Not seen vinyl coated ones available elsewhere. Would be curious how well the coating survive a few rocky anchorages...

Rope looks a bit skinny - do others agree?

That snap clip is to attach the 'bitter' end to the boat so that when you throw the anchor out you don't loose the whole lot. DO NOT use it to join rope to chain. ensure once the anchor is deployed the inboard end is cleated securely as I wouldn't trust the snap clip under force.

Chain length is short. May not be a major issue if you are using anchor in sheltered locations etc with a sandy bottom where the rope wont get worn by the rocks and a few attempts at setting are available if it doesn't lie right on first try. BUT REMEMBER your anchor is your handbrake and you might need it in rough and dangerous conditions...

I suspect the best anchor for your use might be the plastic cooper anchor... Home — Cooper Anchors UK — The World's Best Anchor I gather they have a bigger size coming 'soon' which might be even better...
__________________
ShinyShoe is offline   Reply With Quote
Old 07 December 2013, 15:48   #8
Member
 
Peter_C's Avatar
 
Country: USA
Boat name: Uh...a kayak?
Length: 4m +
Join Date: Dec 2009
Posts: 1,485
It won't take much to hold that boat in place. A few feet of anchor chain will be in order. Since you don't plan on leaving the boat, even if the anchor doesn't hold you can always start the motor and pull anchor. Plus you won't want to be anchored in poor conditions. A three fluted mushroom anchor would work fine as would most anything else.

A wind up anchor rope minder might be nice to have. Although I am all about some type of box, crate, or bucket to hold everything, and just flake the anchor rope into place.
__________________
Peter_C is offline   Reply With Quote
Old 07 December 2013, 16:34   #9
Member
 
Ribochet's Avatar
 
Country: UK - N Ireland
Town: Rostrevor
Boat name: Ricochet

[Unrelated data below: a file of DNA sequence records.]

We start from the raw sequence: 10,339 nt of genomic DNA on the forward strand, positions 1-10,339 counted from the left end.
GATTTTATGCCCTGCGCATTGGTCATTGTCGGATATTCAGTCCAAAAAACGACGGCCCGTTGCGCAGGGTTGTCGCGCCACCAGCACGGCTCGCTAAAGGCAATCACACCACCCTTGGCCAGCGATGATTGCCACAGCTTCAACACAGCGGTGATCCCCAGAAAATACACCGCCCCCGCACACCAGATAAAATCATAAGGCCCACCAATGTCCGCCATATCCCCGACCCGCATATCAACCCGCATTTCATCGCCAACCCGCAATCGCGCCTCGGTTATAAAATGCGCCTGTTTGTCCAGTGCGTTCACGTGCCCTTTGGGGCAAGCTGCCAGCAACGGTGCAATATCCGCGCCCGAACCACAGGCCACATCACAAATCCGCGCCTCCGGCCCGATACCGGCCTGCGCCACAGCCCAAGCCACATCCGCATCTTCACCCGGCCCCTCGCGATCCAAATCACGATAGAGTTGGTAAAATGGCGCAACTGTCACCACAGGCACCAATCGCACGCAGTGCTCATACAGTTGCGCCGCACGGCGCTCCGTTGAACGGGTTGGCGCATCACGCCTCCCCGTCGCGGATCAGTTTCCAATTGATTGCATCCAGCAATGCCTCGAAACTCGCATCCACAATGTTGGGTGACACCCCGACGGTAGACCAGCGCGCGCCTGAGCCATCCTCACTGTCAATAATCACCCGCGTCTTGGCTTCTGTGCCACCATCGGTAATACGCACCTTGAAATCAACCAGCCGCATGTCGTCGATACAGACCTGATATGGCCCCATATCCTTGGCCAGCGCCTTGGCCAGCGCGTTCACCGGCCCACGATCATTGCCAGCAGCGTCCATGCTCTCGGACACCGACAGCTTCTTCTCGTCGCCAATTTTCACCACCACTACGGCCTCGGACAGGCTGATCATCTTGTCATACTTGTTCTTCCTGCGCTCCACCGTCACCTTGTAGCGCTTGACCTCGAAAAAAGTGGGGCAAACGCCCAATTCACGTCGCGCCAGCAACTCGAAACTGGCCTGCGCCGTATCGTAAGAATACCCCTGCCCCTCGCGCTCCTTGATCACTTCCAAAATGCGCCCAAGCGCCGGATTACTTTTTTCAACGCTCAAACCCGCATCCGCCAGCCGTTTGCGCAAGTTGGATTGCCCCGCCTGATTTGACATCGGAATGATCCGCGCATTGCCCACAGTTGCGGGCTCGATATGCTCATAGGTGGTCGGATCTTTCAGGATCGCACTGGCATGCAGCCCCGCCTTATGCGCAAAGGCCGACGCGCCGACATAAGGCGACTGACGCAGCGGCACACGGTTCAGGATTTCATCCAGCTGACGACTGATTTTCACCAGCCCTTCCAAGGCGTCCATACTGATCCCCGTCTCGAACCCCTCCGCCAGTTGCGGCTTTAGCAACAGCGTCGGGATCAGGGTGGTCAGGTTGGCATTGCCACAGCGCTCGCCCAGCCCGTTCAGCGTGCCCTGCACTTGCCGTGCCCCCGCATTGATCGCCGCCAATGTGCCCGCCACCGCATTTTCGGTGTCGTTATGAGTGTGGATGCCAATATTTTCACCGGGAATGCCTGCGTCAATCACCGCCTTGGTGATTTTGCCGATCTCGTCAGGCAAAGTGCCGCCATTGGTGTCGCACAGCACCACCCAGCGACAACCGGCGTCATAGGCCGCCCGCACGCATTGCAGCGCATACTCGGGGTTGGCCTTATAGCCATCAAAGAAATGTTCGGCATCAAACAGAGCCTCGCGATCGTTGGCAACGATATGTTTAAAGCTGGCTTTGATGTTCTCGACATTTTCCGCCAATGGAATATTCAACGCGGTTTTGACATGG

Make: Redbay
Length: 7m +
Engine: Twin F115 Yams
MMSI: 235083269
Join Date: Oct 2011
Posts: 911
Quote:
Originally Posted by chris.moody View Post
The amount of chain will be more important than the type and weight of anchor.
Whilst the size and length of the chain used in the rode are important - the weight of an anchor is still fundamentally crucial to the ability of the anchor system to hold a boat in adverse conditions
__________________
Maximum Preparation - Maximum Fun
Ribochet is offline   Reply With Quote
Old 07 December 2013, 19:06   #10
Member
 
Alex Head's Avatar
 
Country: USA
Make: Zodiac
Length: 3m +
Engine: Inboard
Join Date: Oct 2012
Posts: 21
Wow, thank you everyone for such helpful information.

Lots to consider! Sounds like ones choice of an anchor depends largely on what types of waters they navigate.
__________________

__________________
Alex Head is offline   Reply With Quote
Reply

Thread Tools Search this Thread
Search this Thread:

Advanced Search

Posting Rules
You may not post new threads
You may not post replies
You may not post attachments
You may not edit your posts

BB code is On
Smilies are On
[IMG] code is On
HTML code is Off
Trackbacks are Off
Pingbacks are Off
Refbacks are Off





Copyright 2002- Social Knowledge, LLC All Rights Reserved.

All times are GMT -5. The time now is 10:03.


Powered by vBulletin® Version 3.8.8 Beta 1
Copyright ©2000 - 2017, vBulletin Solutions, Inc.